ATLANTA (WXIA) – A reported possible data breach of customers’ credit or debit card information at Atlanta-based Chick-fil-A may end up affecting customers in at least five states — including Georgia.
On December 30, data security watchdog blog Krebs on Security noted that several financial institutions had traced an overall pattern of credit card fraud to accounts used at a number of Chick-fil-A restaurants around the nation.
Chick-fil-A has since started an internal investigation into the issue, and is working to ascertain if there was any sort of breach.
The company issued a statement dated Friday, January 2, that said that they had received the initial report of a possible breach on Friday, December 19. They stopped short of indicating there was any sort of breach, citing the ongoing investigation.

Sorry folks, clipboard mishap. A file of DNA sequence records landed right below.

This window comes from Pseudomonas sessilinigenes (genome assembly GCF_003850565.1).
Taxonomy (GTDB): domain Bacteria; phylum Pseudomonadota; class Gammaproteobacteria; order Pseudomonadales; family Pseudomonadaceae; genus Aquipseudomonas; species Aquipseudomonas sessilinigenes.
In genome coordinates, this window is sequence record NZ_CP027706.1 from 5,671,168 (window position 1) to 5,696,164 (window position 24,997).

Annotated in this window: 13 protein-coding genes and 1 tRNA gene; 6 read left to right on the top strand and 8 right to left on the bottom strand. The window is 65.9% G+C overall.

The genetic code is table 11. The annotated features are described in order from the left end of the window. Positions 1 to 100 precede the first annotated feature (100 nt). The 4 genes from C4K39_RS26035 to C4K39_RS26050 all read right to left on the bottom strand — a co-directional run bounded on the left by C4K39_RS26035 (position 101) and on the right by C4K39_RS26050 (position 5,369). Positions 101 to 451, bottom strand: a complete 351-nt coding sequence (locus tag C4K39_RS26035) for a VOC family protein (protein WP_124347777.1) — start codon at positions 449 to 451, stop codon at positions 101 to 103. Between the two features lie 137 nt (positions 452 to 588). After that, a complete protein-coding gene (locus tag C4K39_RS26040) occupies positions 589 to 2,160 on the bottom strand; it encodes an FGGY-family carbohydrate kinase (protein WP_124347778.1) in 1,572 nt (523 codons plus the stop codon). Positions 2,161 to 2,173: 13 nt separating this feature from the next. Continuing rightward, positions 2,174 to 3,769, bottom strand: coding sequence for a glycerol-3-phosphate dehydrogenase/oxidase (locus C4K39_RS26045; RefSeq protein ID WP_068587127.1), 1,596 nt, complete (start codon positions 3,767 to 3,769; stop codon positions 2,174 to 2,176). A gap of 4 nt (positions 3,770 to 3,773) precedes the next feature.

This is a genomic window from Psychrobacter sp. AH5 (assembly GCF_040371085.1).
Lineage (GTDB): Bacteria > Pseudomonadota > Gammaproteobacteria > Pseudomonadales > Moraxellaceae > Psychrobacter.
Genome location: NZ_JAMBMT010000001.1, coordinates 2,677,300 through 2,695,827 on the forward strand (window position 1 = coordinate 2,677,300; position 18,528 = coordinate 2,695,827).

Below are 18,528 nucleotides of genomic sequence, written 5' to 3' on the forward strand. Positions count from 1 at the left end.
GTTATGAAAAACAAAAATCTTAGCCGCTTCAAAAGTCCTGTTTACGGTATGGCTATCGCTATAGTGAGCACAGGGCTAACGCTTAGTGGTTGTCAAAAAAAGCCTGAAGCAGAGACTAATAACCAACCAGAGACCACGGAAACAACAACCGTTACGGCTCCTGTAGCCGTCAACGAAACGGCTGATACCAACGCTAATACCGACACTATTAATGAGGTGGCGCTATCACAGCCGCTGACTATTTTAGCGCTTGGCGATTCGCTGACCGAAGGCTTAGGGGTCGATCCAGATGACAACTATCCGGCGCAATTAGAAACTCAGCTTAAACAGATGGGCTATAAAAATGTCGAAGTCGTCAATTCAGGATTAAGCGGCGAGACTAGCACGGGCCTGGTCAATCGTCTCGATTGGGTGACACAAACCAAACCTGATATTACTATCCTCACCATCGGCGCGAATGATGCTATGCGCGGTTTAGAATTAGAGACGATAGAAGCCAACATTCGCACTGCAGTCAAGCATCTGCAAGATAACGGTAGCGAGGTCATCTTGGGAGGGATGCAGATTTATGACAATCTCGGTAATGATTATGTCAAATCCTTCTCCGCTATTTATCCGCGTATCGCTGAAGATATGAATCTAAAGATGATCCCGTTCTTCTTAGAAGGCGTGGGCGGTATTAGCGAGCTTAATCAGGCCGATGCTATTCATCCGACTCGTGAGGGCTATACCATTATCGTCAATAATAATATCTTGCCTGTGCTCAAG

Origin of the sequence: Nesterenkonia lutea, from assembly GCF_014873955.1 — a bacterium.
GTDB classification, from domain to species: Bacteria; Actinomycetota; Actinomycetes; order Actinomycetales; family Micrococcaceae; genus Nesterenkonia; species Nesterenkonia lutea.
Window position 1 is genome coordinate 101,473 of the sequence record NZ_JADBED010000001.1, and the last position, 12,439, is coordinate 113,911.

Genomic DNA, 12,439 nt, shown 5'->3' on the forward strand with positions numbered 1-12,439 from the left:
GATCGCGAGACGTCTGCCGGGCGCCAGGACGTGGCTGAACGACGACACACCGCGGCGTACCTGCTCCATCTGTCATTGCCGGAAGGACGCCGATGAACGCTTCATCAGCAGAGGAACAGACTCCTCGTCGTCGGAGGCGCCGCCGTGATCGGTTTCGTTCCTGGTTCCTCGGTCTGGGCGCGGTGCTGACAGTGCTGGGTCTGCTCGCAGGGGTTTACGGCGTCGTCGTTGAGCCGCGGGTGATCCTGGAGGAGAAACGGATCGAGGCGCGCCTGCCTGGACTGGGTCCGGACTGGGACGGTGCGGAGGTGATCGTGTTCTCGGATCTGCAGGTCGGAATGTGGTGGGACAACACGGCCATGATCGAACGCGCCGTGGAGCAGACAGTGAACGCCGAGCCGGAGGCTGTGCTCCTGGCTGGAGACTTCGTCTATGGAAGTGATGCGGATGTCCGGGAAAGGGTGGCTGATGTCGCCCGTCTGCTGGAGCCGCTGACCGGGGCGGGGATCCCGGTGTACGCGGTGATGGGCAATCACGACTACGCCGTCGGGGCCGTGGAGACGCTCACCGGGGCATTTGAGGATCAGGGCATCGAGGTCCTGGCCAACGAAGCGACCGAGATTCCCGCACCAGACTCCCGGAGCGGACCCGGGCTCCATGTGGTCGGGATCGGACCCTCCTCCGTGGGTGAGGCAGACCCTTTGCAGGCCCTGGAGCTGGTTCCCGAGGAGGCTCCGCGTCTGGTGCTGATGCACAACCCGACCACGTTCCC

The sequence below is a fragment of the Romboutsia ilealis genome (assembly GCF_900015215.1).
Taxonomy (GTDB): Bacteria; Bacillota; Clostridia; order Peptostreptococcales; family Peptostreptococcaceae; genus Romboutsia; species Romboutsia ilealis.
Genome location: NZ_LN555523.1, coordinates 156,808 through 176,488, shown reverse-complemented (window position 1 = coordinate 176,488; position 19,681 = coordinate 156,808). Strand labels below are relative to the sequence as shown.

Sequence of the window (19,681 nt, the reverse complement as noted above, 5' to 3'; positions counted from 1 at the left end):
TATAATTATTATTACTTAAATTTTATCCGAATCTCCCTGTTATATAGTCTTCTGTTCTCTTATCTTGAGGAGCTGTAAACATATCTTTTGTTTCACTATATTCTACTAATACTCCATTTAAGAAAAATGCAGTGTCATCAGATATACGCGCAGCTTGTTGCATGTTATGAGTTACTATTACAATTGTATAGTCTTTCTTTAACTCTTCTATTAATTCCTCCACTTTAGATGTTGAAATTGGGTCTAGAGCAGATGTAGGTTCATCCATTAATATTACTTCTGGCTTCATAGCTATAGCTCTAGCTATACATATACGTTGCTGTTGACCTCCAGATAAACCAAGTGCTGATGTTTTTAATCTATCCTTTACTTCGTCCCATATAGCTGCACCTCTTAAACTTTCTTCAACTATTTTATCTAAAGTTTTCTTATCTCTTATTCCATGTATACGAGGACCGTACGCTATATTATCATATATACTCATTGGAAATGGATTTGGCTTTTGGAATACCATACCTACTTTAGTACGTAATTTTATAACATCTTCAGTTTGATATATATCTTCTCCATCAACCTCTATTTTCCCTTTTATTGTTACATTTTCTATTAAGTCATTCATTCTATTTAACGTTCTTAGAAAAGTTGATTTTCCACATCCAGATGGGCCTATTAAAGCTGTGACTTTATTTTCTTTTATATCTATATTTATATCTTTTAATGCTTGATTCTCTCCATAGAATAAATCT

According to Krebs on Security, up to 9,000 individual cards may affected at multiple locations across the nation, with the alleged fraud concentrated at Chick-fil-A locations in Georgia, Maryland, Pennsylvania, Texas and Virginia.
Other data breaches over the past year have affected customers at Target, Home Depot, Jimmy Johns, Dairy Queen, Neiman Marcus and other large retailers across the nation. In most cases, if customers’ debit or credit cards have been found to potentially be part of any data breach, banks have been canceling and reissuing cards at no additional cost to the individual customers. Retailers involved have been offering free credit monitoring services to those affected.
Chick-fil-A promises to inform customers as soon as they are able to determine whether or not a breach has occurred.
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Possible Chick-fil-A data breach may affect Georgia customers.